Increasing Energy Productivity of First/Last Mile Goods Movement

Increasing Energy Productivity of First/Last Mile Goods Movement

Published: by
Jay Patrikar and Brady Moon

Increasing Energy Productivity of First/Last Mile Goods Movement


The objective of this Department of Energy funded project is to use empirical testing, life cycle assessment, and systems analysis to research and demonstrate energy productivity of goods delivery improvement with drones, delivery robots and driverless cars compared to a baseline network. In addition, the research will develop proof-of-concept testing, model, and simulation for a smart curb space as an intelligently managed urban delivery zone for improved energy productivity and sustainability.

The project is in collaboration with Environmental Engineering, Sustainability, and Science (EESS) led by Dr Constantine Samaras.

Some of the current contributions are as follows:

Energy Productivity


Platforms used to simulate last mile goods delivery. From left to right: VTOL, Quadrotor, UGV

The project includes empirical field testing of air and ground delivery vehicles, collection of novel and existing traffic information, and modeling, optimization, and simulation of energy productivity improvements goods delivery. The project developed an open and repeatable experimental protocol for testing energy use of air and ground drones as a function of drone type and operation conditions (payload, velocity, wind, altitude, etc.). The protocol was then used to carry out a flight and ground test campaign wherein critical data like position, velocity, wind and power consumption for multiple simulated last-mile delivery scenarios was recorded to build a first-principles model of the underlying system. Each vehicle carried with it a light-weight low-energy sensor suite that has an ultrasonic anemometer, current and voltage sensors, a GNSS unit and a SBC to sync and record all the data. The sensor suite was integrated in-house and is replicated to maintain data consistency across the test campaigns. The tests were carried in both autonomous and manual modes to access the effect of autonomy on energy usage.

Flying in Wind


It was observed that wind played a signifcant role in affecting the energy use and safety of UAVs. A critical reseach gap was identified in enabling safe low-altitude operation of UAVs in windy urban areas. Two areas were focused on: Predicting global wind fields using onboard sensors and then usign these wind-field estimated to enable wind-aware path planning.

Wind Field Estimation

A high-quality estimate of wind fields can potentially improve the safety and performance of Unmanned Aerial Vehicles (UAVs) operating in dense urban areas. Computational Fluid Dynamics (CFD) simulations can help provide a wind field estimate, but their accuracy depends on the knowledge of the distribution of the inlet boundary conditions. This work provides a real-time methodology using a Particle Filter (PF) that utilizes wind measurements from a UAV to solve the inverse problem of predicting the inlet conditions as the UAV traverses the flow field. A Gaussian Process Regression (GPR) approach is used as a surrogate function to maintain the real-time nature of the proposed methodology. Real-world experiments with a UAV at an urban test-site prove the efficacy of the proposed method. The flight test shows that the 95% confidence interval for the difference between the mean estimated inlet conditions and mean ground truth measurements closely bound zero, with the difference in mean angles being between -3.680 degrees and 1.250 degrees and the difference in mean magnitudes being between -0.206 m/s and 0.020 m/s.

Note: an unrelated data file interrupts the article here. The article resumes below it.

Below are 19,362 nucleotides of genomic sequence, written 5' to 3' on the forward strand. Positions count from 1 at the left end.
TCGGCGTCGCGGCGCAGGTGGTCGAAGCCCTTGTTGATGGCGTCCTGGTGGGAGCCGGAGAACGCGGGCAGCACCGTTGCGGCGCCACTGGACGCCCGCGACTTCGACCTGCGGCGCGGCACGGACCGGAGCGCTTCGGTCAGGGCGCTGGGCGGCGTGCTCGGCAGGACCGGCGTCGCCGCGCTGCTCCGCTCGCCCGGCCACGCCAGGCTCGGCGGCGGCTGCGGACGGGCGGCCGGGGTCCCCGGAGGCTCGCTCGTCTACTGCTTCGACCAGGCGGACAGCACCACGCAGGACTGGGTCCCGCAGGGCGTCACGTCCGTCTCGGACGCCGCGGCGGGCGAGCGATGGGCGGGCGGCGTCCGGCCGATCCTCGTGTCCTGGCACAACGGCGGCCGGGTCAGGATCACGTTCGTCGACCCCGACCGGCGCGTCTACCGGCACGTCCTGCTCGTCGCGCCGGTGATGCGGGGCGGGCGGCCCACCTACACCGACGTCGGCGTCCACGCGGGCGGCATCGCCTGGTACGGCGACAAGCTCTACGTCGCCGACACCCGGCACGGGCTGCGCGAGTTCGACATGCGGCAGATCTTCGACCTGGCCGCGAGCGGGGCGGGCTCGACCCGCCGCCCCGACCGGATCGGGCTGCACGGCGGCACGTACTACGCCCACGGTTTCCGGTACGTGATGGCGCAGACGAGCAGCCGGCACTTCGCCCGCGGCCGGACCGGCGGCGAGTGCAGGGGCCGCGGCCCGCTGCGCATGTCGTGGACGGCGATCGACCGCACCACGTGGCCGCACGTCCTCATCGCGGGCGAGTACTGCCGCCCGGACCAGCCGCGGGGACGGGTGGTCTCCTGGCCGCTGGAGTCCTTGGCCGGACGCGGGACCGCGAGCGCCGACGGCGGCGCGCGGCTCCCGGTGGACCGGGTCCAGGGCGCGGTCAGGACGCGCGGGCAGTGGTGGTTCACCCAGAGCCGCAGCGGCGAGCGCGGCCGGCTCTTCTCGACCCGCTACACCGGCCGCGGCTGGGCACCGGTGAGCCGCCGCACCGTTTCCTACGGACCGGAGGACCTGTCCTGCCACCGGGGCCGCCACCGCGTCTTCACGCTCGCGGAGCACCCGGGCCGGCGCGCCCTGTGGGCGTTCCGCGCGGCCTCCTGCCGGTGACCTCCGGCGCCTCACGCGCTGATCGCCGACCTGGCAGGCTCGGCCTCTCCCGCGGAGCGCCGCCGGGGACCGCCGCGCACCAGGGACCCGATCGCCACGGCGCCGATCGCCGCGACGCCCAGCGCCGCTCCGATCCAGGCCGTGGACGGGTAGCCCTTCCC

Wind-Aware Path Planning

A key challenge in enabling autonomous Unmanned Aerial Vehicles (UAVs) to operate in cluttered urban environments is to plan collision-free, smooth, dynamically feasible trajectories between two locations with the wind in real-time. This work presents a novel path planning strategy using sampling-based planning that uses a two-point boundary value problem (BVP) to connect states in the presence of wind. Unlike most approaches that use a curvature discontinuous solution, the proposed BVP is formulated as a nonlinear constrained optimization problem with curvature and curvature-rate continuous profile to generate smoother trajectories. To achieve real-time performance, our method involves using surrogate solutions from a pre-calculated library while solving the planning problem and then running a repair routine to generate the final trajectory. To prove the feasibility of the offline-online strategy, simulation results on a 3D model of an actual city block with a realistic wind-field are presented. Results with a trochoid-based BVP solver are also presented for comparison. For the given simulation scenario, we could demonstrate a 93% success rate for the algorithm in finding a valid trajectory.

Planning
Figure shows a representative path planning scenario where blue lines indicate the BVP surrogate solutions chosen from the precomputed library, red indicates the wind-corrected solutions used for sampling-based planning algorithm (BIT*) and black lines represent the repaired final trajectory.
Overview of the Proposed Approach


Project Members

Permanent

Visiting

  • Bastian Wagner
  • Vaibhav Arcot
  • Aradhana Gehlot
  • Sophia Lau